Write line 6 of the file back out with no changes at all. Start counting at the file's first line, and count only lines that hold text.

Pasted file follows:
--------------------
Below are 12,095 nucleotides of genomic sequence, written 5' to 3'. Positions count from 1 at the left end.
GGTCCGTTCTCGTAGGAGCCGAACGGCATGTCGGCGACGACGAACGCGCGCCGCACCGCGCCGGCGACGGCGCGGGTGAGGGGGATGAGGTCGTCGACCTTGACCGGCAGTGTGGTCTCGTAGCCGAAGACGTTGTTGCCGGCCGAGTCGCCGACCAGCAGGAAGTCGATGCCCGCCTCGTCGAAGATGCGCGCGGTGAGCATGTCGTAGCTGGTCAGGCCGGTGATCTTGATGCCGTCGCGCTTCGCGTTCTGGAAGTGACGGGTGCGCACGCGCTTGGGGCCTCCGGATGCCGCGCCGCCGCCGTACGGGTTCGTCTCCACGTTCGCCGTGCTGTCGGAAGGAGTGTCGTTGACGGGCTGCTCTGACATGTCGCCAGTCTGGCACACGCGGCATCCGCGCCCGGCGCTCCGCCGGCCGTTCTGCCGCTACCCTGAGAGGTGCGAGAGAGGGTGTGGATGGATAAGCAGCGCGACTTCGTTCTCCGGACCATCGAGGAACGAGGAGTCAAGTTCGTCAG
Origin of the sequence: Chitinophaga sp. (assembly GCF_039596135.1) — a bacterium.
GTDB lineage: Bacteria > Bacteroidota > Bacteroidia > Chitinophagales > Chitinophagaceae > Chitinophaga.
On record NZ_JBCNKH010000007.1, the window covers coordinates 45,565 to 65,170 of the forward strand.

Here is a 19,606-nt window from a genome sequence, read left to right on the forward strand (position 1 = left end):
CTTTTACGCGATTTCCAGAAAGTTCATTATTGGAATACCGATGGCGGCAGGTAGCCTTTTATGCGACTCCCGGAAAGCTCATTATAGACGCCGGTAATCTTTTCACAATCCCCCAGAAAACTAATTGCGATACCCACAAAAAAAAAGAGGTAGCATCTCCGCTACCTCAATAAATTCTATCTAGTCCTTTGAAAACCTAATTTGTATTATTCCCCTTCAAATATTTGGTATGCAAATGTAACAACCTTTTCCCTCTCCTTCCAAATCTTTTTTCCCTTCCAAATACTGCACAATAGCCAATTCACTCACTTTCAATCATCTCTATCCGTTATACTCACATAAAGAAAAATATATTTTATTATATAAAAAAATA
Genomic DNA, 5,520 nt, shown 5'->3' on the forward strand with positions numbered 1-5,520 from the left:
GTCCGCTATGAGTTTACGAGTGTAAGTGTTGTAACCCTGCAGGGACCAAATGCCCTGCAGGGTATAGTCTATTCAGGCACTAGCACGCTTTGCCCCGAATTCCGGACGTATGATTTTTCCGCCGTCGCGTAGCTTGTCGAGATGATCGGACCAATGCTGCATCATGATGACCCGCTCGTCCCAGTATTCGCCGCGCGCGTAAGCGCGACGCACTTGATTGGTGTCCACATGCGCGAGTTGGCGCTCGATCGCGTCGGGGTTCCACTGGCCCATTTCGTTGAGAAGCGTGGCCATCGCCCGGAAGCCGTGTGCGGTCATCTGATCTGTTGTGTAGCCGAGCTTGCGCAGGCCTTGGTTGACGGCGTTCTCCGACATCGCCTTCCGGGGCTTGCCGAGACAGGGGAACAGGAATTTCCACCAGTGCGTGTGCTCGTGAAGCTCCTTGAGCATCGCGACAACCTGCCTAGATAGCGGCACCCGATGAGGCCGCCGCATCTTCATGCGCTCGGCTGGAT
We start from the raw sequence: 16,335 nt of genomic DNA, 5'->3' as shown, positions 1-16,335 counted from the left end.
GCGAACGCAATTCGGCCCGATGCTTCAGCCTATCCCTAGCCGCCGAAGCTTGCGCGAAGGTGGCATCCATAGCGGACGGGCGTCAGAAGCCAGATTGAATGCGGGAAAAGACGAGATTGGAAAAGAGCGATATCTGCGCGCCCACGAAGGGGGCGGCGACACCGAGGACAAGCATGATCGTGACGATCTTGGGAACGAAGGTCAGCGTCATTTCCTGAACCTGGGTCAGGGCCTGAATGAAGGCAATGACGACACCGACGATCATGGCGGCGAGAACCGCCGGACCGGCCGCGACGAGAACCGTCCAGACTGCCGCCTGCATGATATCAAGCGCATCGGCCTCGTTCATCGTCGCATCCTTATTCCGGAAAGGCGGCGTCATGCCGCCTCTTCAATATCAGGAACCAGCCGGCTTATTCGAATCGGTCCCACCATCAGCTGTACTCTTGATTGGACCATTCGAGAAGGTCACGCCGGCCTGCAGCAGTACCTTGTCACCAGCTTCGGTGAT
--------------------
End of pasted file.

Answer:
Here is a 19,606-nt window from a genome sequence, read left to right on the forward strand (position 1 = left end):